Once passengers acquired a seat they began their performance to dissuade potential row partners. They avoided eye contact, stretched their legs to cover the open space, placed a bag on the empty seat, sat on the aisle and blast earphones, pretended to sleep, looked at the window blankly. They also contorted their expressions into the "don't bother me" face or the "hate stare," writes Kim, borrowing the latter phrase from Goffman. When sharing a row was inevitable, riders sometimes inched over and made more room for someone who seemed to fit the "normal" mold. 

Riders policed these rules of conduct themselves. In one situation noted by Kim, a young woman confronted an older man who was disturbing the quiet of the bus by speaking on his mobile phone, and they nearly came to blows. "She was upset not only because he was talking on the phone, but also because he was breaching the unspoken rules of the space," writes Kim. In the end the outburst reinforced the unspoken code, with no one else speaking up the rest of the trip.

Kim offers two main reasons for this type of active "social disengagement." The first is safety. News like the 2008 Greyhound rider who stabbed and beheaded the person next to him serves to confirm stereotypes about the existence of "crazies" on board, writes Kim. The end result is a general atmosphere of isolation; in Kim's experience, a person would rather sit on the floor of a Greyhound station than ask someone to remove a bag on a seat.

The second reason is a general aggravation and exhaustion that comes with the Greyhound experience. Some of this comes from lack of sleep: even if you're lucky enough to have a row to yourself, the bus stops every few hours and makes passengers get off. Some comes from delays or breakdowns. On one trip, Kim bought a ticket for an 11:15 a.m. bus that didn't leave until 4:20 p.m. The experience is so common that other passengers didn't even complain, she writes:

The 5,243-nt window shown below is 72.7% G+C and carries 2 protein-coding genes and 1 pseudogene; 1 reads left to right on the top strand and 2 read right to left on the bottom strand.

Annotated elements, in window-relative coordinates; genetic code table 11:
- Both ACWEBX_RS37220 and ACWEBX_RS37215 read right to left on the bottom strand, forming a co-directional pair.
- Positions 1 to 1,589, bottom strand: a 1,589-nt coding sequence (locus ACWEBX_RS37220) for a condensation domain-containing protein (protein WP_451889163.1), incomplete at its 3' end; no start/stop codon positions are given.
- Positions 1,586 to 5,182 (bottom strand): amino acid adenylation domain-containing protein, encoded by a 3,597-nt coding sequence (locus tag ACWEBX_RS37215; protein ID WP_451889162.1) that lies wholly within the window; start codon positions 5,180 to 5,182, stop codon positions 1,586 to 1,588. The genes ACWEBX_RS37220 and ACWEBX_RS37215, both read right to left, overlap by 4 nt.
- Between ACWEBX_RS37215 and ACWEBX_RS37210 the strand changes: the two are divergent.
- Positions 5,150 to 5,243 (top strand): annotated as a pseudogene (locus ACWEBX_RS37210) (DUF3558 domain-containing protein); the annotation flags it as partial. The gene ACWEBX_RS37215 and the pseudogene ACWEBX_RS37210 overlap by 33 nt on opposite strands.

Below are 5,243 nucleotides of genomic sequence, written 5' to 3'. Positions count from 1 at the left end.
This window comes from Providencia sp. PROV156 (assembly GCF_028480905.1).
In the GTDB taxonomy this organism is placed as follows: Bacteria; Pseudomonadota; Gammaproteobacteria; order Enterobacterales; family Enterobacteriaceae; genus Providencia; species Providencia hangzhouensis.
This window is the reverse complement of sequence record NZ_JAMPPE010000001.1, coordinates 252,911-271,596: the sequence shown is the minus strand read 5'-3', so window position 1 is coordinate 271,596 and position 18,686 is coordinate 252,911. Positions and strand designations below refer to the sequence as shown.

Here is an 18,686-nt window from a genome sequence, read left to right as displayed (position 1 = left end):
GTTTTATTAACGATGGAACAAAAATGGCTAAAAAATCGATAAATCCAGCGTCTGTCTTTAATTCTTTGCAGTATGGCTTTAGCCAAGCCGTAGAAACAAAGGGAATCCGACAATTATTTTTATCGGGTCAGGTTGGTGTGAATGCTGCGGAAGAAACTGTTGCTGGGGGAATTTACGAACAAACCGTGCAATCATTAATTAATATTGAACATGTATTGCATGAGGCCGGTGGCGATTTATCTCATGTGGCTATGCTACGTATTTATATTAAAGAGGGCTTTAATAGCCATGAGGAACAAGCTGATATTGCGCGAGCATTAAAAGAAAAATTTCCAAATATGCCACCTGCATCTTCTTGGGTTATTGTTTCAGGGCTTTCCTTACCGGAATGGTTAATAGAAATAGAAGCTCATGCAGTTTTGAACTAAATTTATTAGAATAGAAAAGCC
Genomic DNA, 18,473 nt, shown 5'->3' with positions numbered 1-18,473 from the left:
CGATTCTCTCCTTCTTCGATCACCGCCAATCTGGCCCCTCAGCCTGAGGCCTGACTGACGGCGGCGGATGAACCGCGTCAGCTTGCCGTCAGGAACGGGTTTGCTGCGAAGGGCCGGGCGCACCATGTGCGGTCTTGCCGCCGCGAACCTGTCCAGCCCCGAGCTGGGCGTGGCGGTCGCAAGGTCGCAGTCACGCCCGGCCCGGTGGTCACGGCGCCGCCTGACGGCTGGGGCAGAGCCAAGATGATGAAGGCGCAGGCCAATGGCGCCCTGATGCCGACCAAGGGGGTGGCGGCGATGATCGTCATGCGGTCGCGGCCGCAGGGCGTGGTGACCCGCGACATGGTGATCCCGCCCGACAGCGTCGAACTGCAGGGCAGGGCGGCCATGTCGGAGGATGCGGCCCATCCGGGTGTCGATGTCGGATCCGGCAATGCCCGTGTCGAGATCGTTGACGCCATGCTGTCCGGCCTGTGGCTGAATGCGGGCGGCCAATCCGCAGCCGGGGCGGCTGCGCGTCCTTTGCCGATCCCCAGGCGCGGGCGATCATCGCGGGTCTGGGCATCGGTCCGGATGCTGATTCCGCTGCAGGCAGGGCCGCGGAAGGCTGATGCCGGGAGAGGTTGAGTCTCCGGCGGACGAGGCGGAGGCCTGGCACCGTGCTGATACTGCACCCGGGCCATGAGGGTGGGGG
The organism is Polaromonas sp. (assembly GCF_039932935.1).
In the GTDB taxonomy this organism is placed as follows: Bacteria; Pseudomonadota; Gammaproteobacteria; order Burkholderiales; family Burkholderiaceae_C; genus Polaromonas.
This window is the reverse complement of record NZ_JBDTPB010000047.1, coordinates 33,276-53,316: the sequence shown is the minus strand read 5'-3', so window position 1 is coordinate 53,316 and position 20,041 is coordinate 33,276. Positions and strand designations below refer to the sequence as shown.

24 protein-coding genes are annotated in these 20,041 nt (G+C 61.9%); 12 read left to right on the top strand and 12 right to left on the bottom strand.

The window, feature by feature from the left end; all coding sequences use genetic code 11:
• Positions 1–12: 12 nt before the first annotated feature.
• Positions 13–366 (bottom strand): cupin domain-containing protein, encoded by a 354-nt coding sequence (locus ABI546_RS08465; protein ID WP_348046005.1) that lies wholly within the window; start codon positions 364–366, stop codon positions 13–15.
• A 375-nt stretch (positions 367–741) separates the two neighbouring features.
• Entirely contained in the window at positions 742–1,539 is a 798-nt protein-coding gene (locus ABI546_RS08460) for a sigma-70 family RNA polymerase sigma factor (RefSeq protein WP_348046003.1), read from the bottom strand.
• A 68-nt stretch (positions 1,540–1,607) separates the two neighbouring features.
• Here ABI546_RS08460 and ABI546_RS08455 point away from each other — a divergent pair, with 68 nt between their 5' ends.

In this situation, individuals seem to figure that the best way to deal with the frustration is to retract. … Waiting passengers are upset and in no mood to socialize.

Kim acknowledges that not everyone adheres to these rules of disengagement, as we might call them, but says the people who socialize on Greyhound are the exception not the rule. "[T]he longer the passenger travels with others, the more he or she will abstain from interacting with others," she concludes. "These nonsocial transient spaces are not social spaces and individuals in this space simply expect to get to their destination."

The phenomenon identified by Kim may apply uniquely to Greyhound and not universally to intercity travel. There are certainly signs of social disengagement on trains and planes, but not to the extreme that Kim describes, and spontaneous camaraderie on these modes is much less rare. Then again it seems worth noting that flying and riding Amtrak are highly controlled experiences: flying, through seat assignments and intense security, and riding, through multiple conductors and the ability to change your seat at will. What Kim found on Greyhound may be active social withdrawal, in part, but it might also be an attempt to impose stability on an environment that to some degree lacks it.

Photo credit: Shannon Stapleton/Reuters